This aid should be obvious but I find it is missed sometimes. Your voice, vocalizations or voice commands can also be an aid. Typically this is in the form of “whoa” or “halt” in its most basic form. However many horses through the process of training understand “walk”, “trot” and “canter.”
Finally, we come to the last aid in the list. This one is trickier than the others because it is quite often left out completely or it’s lumped in with the seat aid however it can be applied to all of the aids above. How heavy you make your hand or your leg or your seat bone or your shift your weight in your stirrup can tell your horse where you want to go without moving a leg or ever squeezing or pulling your reins. To demonstrate this, you really need to grab a friend. Stand in front of your friend and and put your hands behind you. Have your friend put one of their fingers in each of your hands and both of you start walking forwards. Now have your friend put more weight on the finger in your left hand (you’ll turn left), then your right hand (you’ll turn right), then both hands (you’ll stop). Now have your friend put weight in both hands but more weight in the left hand than the right hand (you’ll do a half pass). This is a great exercise to show how effective using your weight can be using only your hands and your friend’s two fingers.
Natural vs Artificial Aids
I see mention of artificial aids often and I wanted to take a minute to talk about it. The distinction that I see people draw is that a natural aid uses one of the aids I’ve mentioned above, while an artificial aid is the bit or a crop or spurs since they are not given directly by your body. However, an aid is just pressure you apply to a part of the horse’s body to signify your intent and to provide communication. A bit or a crop or a spur are just an extension of a part of your body that is trying to communicate to your horse therefor I would not consider them to be artificial when they are achieving the same result.
Effective Vs Ineffective Aids
What is an effective aid? If you ask your horse to move to the left and it does, is that effective? If you ask your horse to move to the right and it doesn’t respond is that ineffective? Before we define these I think it’s important that we must draw a distinction between a horse that does or doesn’t understand the aid you are giving it. If a horse understands the aid and responds, it is effective. If a horse doesn’t understand and responds does this also make it effective? To this I would say it depends. If you cannot reliably reproduce applying an aid and your horse moving off in the direction you intended then it’s actually ineffective because the horse does not understand your intent. This is different, in comparison, to a horse that understands the aid yet refuses to respond to it with some riders yet does with other riders. A horse with this problem is typically said to be dead to the aid for the rider who gets no response, however this can also be a problem with the rider not applying the aid correctly — thus also making it ineffective.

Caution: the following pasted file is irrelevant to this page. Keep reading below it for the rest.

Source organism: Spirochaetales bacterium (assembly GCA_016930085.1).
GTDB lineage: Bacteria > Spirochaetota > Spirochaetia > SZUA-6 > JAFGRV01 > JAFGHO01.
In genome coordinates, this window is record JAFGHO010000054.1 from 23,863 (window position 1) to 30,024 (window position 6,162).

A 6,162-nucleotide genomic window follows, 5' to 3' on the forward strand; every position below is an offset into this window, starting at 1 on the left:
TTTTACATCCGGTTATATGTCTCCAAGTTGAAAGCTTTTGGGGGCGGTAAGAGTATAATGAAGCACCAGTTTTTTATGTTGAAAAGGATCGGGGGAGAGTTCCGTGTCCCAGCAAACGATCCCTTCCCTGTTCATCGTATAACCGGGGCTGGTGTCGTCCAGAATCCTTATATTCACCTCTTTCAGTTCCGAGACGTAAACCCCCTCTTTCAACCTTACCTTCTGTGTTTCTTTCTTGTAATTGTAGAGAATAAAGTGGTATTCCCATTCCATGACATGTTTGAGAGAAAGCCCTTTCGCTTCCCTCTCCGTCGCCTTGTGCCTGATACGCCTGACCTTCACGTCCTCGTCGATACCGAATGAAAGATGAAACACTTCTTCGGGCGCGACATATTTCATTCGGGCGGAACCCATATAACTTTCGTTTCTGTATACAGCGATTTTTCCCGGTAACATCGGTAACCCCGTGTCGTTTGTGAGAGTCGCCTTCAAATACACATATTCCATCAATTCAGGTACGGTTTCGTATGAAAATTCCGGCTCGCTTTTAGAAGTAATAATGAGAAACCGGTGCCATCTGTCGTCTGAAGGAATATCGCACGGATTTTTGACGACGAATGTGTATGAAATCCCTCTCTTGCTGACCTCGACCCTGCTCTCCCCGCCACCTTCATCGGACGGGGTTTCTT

Using A Crop Or Spurs
In my experience, having to use a crop or spurs falls into one of these categories:
- The horse has a behavioral problem
- The horse does not understand the rider’s aid
- The rider cannot apply their aid accurately or consistently
- The rider has a physical weakness that makes the application of their aid ineffective (too short to reach the barrel, can’t squeeze enough)
- The horse does not understand how to go forward
- The horse does not understand how to maintain rhythm AND the rider doesn’t know how to effectively address the problem
- The horse has become dead to the aids, unresponsive or is choosing to ignore it
- The horse is extremely lazy or out of shape
IN ALMOST ALL of these situations, a crop and spurs are not necessary and the problem can be fixed with training on the part of both the horse and rider. My personal opinion is that a rider should NOT need either a crop or spurs to properly and effectively ride their horse, however I understand there are situations where they are useful and necessary.
Using A Bit
To bit or not to bit? This is a huge debate and all I will say is that it depends. Any bit in the wrong hands can be harsh and abusive, just as any hackamore in the wrong hands can be harsh and abusive. All riders should be taught to use their tack properly and effectively and as minimally and accurately as possible.